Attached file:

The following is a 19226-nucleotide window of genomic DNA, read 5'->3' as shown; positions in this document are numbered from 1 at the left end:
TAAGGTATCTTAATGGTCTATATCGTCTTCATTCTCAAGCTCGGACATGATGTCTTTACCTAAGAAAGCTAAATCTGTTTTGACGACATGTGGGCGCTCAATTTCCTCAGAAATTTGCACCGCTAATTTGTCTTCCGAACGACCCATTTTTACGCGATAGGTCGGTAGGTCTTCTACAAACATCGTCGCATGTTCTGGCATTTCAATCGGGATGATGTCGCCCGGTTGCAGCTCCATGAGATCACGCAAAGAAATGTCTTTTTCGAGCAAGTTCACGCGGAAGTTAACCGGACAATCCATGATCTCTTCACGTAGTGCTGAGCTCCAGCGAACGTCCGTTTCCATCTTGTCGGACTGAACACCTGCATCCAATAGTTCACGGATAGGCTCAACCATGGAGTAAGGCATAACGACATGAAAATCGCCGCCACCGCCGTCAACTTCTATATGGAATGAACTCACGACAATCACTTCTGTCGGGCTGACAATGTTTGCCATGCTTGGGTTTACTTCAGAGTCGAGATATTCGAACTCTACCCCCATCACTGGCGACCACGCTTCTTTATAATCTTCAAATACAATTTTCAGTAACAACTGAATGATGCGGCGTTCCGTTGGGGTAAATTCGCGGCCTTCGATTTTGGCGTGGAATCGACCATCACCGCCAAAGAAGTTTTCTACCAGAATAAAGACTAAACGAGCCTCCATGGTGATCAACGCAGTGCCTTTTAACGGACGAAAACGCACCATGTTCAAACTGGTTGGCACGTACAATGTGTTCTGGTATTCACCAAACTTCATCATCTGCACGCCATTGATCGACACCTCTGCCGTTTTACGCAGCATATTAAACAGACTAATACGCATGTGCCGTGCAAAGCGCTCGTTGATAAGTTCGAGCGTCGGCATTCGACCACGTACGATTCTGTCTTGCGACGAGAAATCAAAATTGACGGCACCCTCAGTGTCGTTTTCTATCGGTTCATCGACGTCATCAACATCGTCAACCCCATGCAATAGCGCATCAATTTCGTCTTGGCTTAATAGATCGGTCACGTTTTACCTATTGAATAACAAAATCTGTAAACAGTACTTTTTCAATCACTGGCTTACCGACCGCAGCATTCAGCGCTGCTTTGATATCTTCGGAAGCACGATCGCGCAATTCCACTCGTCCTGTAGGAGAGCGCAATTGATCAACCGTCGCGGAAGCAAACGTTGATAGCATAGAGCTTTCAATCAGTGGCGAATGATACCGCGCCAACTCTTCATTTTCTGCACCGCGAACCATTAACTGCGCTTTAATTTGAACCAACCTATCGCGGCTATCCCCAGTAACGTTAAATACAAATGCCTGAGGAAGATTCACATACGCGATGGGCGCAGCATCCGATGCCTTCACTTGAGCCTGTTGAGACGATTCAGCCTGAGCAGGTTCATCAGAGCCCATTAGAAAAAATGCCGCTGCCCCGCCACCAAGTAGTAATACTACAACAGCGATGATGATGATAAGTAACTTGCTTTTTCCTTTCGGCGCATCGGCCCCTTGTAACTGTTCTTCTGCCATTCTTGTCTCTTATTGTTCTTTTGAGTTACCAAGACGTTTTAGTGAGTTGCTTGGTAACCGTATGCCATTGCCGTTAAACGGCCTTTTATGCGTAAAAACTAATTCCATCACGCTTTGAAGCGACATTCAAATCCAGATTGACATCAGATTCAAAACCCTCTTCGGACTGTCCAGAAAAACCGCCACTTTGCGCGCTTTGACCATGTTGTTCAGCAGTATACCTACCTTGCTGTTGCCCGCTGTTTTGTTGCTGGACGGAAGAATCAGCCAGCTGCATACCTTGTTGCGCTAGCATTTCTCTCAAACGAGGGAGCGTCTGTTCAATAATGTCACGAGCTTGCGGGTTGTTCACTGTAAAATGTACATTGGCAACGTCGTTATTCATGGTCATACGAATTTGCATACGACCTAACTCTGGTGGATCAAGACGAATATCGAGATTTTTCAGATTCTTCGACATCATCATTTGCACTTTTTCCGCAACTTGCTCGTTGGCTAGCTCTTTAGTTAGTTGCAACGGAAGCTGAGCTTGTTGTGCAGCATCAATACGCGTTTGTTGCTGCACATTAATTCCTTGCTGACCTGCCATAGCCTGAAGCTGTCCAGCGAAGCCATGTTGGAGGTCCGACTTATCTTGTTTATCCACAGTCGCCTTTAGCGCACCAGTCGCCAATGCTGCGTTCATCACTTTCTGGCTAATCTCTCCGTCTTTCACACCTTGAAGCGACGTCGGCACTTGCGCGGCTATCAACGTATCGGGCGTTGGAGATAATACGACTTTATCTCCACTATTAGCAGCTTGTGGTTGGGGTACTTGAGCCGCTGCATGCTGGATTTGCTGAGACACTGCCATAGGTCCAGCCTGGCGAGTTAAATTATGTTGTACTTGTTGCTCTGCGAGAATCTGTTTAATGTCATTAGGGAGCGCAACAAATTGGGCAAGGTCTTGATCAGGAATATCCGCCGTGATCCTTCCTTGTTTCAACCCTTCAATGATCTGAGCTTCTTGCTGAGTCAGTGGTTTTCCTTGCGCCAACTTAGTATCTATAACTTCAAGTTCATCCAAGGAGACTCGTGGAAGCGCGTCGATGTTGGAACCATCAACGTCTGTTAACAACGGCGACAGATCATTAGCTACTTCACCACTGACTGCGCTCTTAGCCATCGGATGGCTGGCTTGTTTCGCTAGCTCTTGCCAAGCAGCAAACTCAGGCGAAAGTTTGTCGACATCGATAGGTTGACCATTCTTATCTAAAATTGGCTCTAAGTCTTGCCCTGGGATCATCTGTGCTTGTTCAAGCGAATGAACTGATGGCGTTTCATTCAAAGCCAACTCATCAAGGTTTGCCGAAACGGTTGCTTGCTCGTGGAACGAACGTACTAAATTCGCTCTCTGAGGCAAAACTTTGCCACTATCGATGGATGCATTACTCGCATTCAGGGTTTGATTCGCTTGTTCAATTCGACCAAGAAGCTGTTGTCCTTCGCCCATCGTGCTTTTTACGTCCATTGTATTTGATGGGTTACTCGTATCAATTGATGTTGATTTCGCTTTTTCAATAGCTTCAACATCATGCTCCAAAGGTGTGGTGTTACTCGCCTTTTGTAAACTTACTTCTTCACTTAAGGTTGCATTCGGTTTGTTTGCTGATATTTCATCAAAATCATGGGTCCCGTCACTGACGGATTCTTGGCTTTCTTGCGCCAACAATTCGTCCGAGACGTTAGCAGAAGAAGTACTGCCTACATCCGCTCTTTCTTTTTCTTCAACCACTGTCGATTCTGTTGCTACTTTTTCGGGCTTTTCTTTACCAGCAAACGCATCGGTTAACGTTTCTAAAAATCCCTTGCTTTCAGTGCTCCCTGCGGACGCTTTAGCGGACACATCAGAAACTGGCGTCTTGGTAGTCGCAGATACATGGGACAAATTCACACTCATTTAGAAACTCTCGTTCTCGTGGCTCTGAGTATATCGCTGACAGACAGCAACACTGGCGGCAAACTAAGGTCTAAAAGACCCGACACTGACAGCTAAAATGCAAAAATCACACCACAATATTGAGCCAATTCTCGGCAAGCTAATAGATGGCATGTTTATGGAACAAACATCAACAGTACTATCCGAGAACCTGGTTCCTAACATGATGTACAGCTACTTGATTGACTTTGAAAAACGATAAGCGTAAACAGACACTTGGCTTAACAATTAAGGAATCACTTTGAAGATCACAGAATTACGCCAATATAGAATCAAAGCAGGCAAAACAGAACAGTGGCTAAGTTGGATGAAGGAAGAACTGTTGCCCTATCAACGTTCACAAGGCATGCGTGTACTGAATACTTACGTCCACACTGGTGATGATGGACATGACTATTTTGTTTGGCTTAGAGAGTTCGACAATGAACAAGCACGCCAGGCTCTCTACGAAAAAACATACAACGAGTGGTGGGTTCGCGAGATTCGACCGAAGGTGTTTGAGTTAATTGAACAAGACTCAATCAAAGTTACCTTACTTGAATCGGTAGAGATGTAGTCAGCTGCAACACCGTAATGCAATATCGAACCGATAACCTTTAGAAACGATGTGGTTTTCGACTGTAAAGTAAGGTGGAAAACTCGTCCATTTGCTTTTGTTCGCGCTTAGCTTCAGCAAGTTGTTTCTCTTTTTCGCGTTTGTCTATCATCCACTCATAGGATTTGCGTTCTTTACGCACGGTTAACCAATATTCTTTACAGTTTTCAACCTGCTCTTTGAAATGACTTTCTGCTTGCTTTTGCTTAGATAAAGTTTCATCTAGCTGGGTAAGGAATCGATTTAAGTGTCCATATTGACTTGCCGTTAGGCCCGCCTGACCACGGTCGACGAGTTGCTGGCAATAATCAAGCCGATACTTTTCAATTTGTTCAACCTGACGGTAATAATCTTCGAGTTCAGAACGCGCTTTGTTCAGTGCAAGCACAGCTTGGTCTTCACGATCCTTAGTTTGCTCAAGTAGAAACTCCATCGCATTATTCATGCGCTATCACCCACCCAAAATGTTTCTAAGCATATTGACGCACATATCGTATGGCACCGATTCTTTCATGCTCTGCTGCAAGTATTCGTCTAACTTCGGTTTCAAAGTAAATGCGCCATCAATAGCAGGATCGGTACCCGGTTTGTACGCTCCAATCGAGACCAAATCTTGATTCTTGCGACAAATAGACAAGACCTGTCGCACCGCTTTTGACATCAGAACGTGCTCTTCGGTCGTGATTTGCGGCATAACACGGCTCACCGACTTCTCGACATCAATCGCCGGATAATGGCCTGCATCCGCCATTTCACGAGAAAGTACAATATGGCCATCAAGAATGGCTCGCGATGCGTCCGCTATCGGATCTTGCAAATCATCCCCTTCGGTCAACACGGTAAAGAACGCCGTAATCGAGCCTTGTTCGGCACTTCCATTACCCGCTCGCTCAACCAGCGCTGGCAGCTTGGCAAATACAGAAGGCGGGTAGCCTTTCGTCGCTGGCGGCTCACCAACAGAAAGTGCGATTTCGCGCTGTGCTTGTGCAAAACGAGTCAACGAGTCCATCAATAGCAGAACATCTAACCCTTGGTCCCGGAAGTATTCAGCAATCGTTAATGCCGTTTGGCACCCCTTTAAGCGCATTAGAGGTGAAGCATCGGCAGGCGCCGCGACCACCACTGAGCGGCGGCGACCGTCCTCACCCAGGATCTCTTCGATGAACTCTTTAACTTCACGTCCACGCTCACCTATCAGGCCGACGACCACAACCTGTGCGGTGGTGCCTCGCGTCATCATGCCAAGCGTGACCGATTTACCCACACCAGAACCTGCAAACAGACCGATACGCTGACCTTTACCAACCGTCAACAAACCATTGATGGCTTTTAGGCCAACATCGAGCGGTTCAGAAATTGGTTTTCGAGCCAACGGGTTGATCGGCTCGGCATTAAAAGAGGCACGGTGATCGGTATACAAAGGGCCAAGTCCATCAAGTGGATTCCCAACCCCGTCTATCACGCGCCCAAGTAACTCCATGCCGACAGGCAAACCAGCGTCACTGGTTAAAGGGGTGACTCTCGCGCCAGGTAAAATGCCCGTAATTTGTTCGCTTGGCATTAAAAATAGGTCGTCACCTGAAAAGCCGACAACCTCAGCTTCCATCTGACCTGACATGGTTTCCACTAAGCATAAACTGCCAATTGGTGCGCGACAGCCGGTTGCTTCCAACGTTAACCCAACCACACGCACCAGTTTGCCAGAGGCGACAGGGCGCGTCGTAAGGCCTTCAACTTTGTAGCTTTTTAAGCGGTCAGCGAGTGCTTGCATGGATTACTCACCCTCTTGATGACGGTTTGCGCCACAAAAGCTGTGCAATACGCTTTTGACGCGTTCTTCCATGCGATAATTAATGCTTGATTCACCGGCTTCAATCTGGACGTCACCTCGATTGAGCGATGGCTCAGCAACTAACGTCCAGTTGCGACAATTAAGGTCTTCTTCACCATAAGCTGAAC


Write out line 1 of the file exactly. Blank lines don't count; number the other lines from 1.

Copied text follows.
The following is a 19226-nucleotide window of genomic DNA, read 5'->3' as shown; positions in this document are numbered from 1 at the left end: